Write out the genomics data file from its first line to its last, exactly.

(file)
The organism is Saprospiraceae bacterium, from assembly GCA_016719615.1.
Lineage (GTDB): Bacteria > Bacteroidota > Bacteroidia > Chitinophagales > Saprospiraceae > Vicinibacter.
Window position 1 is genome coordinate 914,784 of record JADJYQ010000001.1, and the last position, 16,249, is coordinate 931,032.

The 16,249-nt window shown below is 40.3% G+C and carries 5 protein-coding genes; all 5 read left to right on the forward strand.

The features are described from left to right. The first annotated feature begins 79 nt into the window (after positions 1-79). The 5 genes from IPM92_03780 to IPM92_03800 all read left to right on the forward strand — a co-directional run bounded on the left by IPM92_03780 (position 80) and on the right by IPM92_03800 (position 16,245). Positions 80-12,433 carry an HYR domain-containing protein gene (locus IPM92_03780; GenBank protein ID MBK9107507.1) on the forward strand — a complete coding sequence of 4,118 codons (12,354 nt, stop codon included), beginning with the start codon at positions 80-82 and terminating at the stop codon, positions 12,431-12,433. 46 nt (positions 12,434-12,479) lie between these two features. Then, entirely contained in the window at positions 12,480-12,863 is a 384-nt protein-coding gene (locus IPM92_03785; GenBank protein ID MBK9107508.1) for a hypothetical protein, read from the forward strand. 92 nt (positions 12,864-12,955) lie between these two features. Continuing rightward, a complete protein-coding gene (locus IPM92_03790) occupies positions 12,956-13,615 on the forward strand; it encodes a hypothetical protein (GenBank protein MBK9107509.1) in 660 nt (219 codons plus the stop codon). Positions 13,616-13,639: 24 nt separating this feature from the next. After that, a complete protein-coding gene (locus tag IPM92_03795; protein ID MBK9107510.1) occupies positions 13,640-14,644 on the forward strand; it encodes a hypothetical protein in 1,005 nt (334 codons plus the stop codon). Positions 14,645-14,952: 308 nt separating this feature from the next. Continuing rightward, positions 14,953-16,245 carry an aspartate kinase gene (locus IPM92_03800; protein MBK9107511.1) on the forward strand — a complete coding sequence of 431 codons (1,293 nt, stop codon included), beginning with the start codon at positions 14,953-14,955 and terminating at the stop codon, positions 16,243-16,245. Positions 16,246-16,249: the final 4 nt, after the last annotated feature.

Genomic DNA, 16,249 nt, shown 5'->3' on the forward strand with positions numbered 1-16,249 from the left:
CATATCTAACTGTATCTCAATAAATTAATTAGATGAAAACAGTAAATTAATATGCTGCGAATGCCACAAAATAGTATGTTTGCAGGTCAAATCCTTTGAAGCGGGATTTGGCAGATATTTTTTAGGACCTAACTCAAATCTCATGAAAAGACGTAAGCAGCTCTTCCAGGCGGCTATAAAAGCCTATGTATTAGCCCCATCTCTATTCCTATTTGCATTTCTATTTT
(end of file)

The organism is Saprospiraceae bacterium, from assembly GCA_016719615.1.
Lineage (GTDB): Bacteria > Bacteroidota > Bacteroidia > Chitinophagales > Saprospiraceae > Vicinibacter.
Window position 1 is genome coordinate 914,784 of record JADJYQ010000001.1, and the last position, 16,249, is coordinate 931,032.

The 16,249-nt window shown below is 40.3% G+C and carries 5 protein-coding genes; all 5 read left to right on the forward strand.

The features are described from left to right. The first annotated feature begins 79 nt into the window (after positions 1-79). The 5 genes from IPM92_03780 to IPM92_03800 all read left to right on the forward strand — a co-directional run bounded on the left by IPM92_03780 (position 80) and on the right by IPM92_03800 (position 16,245). Positions 80-12,433 carry an HYR domain-containing protein gene (locus IPM92_03780; GenBank protein ID MBK9107507.1) on the forward strand — a complete coding sequence of 4,118 codons (12,354 nt, stop codon included), beginning with the start codon at positions 80-82 and terminating at the stop codon, positions 12,431-12,433. 46 nt (positions 12,434-12,479) lie between these two features. Then, entirely contained in the window at positions 12,480-12,863 is a 384-nt protein-coding gene (locus IPM92_03785; GenBank protein ID MBK9107508.1) for a hypothetical protein, read from the forward strand. 92 nt (positions 12,864-12,955) lie between these two features. Continuing rightward, a complete protein-coding gene (locus IPM92_03790) occupies positions 12,956-13,615 on the forward strand; it encodes a hypothetical protein (GenBank protein MBK9107509.1) in 660 nt (219 codons plus the stop codon). Positions 13,616-13,639: 24 nt separating this feature from the next. After that, a complete protein-coding gene (locus tag IPM92_03795; protein ID MBK9107510.1) occupies positions 13,640-14,644 on the forward strand; it encodes a hypothetical protein in 1,005 nt (334 codons plus the stop codon). Positions 14,645-14,952: 308 nt separating this feature from the next. Continuing rightward, positions 14,953-16,245 carry an aspartate kinase gene (locus IPM92_03800; protein MBK9107511.1) on the forward strand — a complete coding sequence of 431 codons (1,293 nt, stop codon included), beginning with the start codon at positions 14,953-14,955 and terminating at the stop codon, positions 16,243-16,245. Positions 16,246-16,249: the final 4 nt, after the last annotated feature.

Genomic DNA, 16,249 nt, shown 5'->3' on the forward strand with positions numbered 1-16,249 from the left:
CATATCTAACTGTATCTCAATAAATTAATTAGATGAAAACAGTAAATTAATATGCTGCGAATGCCACAAAATAGTATGTTTGCAGGTCAAATCCTTTGAAGCGGGATTTGGCAGATATTTTTTAGGACCTAACTCAAATCTCATGAAAAGACGTAAGCAGCTCTTCCAGGCGGCTATAAAAGCCTATGTATTAGCCCCATCTCTATTCCTATTTGCATTTCTATTTT